Clients may be asking about the new "catch-up" pension and IRA contributions allowed under the latest tax act. CPAs should be aware of these new provisions to educate themselves and instruct clients properly.
Many employers offer plans in which workers set aside some of their salary for retirement. A "salary reduction" arrangement allows an employee to elect to have the employer pay a portion of salary to an employee plan. These "elective deferrals" are excludable from the employee's income if certain requirements are met.
The maximum annual elective deferral per individual in 2001 in a qualified cash or deferred arrangement (CODA) (IRC section 401(k)), tax-sheltered annuity (section 403(b)) or simplified employee pension (SEP) plan (section 408(k)) is $10,500 (indexed annually for inflation). The 2001 maximum for a savings incentive match plan for employees (SIMPLE) (section 408(p)) is $6,500 (indexed annually for inflation).
Employees of a state (including a political subdivision, agency or instrumentality) or a tax-exempt organization are not deemed to have constructively received compensation deferred under an eligible deferred compensation plan (section 457(a)). For these employees, the 2001 deferral limit is the lesser of $8,500 or 33 1/3% of compensation. Under a special catch-up rule, a section 457 plan can provide that, for one or more of the participant's last three years before retirement, the otherwise applicable limit is increased to the lesser of (1) $15,000 or (2) the sum of the otherwise applicable limit for the year, plus the amount by which the limit in prior participation years exceeded deferrals for that year.
The Economic Growth and Tax Relief Reconciliation Act of 2001 (EGTRRA) added section 414(v), raising--for individuals at least age 50 before the end of the plan year--the limits on elective deferrals for section 401(k) qualified CODA plans, 403(b) tax-sheltered annuities, 408(k) SEPs, 408(p) SIMPLEs and 457 state or local government plans.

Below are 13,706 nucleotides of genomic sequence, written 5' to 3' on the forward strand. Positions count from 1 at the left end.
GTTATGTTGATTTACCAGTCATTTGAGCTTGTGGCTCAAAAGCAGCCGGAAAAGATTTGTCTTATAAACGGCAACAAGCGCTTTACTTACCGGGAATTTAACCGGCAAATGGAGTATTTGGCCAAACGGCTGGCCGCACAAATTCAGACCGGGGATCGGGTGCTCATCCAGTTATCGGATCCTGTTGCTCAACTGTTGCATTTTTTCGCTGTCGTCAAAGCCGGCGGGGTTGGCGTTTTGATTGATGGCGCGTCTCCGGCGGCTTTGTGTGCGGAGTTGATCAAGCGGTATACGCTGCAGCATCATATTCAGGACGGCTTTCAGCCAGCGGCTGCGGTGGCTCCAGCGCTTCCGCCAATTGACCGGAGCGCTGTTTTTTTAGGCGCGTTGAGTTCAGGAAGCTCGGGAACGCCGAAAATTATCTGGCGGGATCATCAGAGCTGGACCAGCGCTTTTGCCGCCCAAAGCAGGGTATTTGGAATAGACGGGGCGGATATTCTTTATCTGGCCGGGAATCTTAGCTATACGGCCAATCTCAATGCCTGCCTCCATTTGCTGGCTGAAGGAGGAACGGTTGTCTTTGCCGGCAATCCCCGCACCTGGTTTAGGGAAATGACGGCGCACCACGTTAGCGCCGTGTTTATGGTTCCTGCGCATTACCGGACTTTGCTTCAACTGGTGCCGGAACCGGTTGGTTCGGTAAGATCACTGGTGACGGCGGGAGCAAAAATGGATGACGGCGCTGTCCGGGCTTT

This provision is particularly intended to aid women nearing retirement age who may be behind in saving for retirement due to career interruptions.
Under the new law, the additional amount of elective contributions is the lesser of the (1) "applicable dollar amount" or (2) participant's compensation for the year, reduced by any other elective deferrals for the year.
The "applicable dollar amount" varies, depending on plan type:
* For plans other than SIMPLE plans under sections 401(k)(11) or 408(p), the applicable dollar amount is $1,000 for 2002, $2,000 for 2003, $3,000 for 2004, $4,000 for 2005 and $5,000 for 2006 and thereafter.
* For section 401(k)(11) or 408(p) SIMPLE plans, the applicable dollar amount is $500 for 2002, $1,000 for 2003, $1,500 for 2004, and $2,000 for 2005. This amount rises to $2,500 for 2006 and thereafter.
Both the $5,000 and $2,500 amounts applicable starting in 2006 will be indexed for inflation starting in 2007 and continue thereafter.
Only "eligible participants" can make these additional contributions, defined as participants who have attained age 50 before the close of the plan year and for whom no other elective deferrals may be made to the plan for the year because of any limit or restriction in section 414(v)(3) (for example, the annual limit on elective deferrals) or any comparable plan limit or restriction. …